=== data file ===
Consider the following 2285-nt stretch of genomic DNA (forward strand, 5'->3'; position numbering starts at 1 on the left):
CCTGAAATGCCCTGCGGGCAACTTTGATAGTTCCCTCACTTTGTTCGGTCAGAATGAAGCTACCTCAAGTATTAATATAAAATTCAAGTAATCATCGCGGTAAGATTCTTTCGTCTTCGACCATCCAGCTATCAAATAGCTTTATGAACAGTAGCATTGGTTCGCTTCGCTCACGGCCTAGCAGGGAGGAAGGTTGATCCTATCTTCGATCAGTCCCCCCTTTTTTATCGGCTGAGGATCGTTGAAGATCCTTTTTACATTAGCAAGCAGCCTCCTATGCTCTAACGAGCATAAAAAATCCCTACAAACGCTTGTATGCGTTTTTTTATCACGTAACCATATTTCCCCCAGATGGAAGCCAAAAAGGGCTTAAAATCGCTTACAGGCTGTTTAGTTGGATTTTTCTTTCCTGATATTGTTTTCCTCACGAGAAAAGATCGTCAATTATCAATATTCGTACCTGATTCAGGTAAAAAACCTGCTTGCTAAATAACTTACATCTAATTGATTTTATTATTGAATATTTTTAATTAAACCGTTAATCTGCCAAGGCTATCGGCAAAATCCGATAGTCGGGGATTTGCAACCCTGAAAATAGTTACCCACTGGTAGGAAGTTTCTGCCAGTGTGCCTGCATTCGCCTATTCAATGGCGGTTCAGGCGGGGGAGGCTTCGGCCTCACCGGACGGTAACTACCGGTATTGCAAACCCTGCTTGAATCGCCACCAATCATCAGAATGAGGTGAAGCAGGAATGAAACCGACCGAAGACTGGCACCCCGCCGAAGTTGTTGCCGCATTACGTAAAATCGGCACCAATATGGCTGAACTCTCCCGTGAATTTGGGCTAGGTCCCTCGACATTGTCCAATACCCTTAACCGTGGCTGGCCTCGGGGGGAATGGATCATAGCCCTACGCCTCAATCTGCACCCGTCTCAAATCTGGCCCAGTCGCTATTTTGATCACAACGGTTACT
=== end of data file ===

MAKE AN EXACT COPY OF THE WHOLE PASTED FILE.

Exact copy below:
Consider the following 2285-nt stretch of genomic DNA (forward strand, 5'->3'; position numbering starts at 1 on the left):
CCTGAAATGCCCTGCGGGCAACTTTGATAGTTCCCTCACTTTGTTCGGTCAGAATGAAGCTACCTCAAGTATTAATATAAAATTCAAGTAATCATCGCGGTAAGATTCTTTCGTCTTCGACCATCCAGCTATCAAATAGCTTTATGAACAGTAGCATTGGTTCGCTTCGCTCACGGCCTAGCAGGGAGGAAGGTTGATCCTATCTTCGATCAGTCCCCCCTTTTTTATCGGCTGAGGATCGTTGAAGATCCTTTTTACATTAGCAAGCAGCCTCCTATGCTCTAACGAGCATAAAAAATCCCTACAAACGCTTGTATGCGTTTTTTTATCACGTAACCATATTTCCCCCAGATGGAAGCCAAAAAGGGCTTAAAATCGCTTACAGGCTGTTTAGTTGGATTTTTCTTTCCTGATATTGTTTTCCTCACGAGAAAAGATCGTCAATTATCAATATTCGTACCTGATTCAGGTAAAAAACCTGCTTGCTAAATAACTTACATCTAATTGATTTTATTATTGAATATTTTTAATTAAACCGTTAATCTGCCAAGGCTATCGGCAAAATCCGATAGTCGGGGATTTGCAACCCTGAAAATAGTTACCCACTGGTAGGAAGTTTCTGCCAGTGTGCCTGCATTCGCCTATTCAATGGCGGTTCAGGCGGGGGAGGCTTCGGCCTCACCGGACGGTAACTACCGGTATTGCAAACCCTGCTTGAATCGCCACCAATCATCAGAATGAGGTGAAGCAGGAATGAAACCGACCGAAGACTGGCACCCCGCCGAAGTTGTTGCCGCATTACGTAAAATCGGCACCAATATGGCTGAACTCTCCCGTGAATTTGGGCTAGGTCCCTCGACATTGTCCAATACCCTTAACCGTGGCTGGCCTCGGGGGGAATGGATCATAGCCCTACGCCTCAATCTGCACCCGTCTCAAATCTGGCCCAGTCGCTATTTTGATCACAACGGTTACT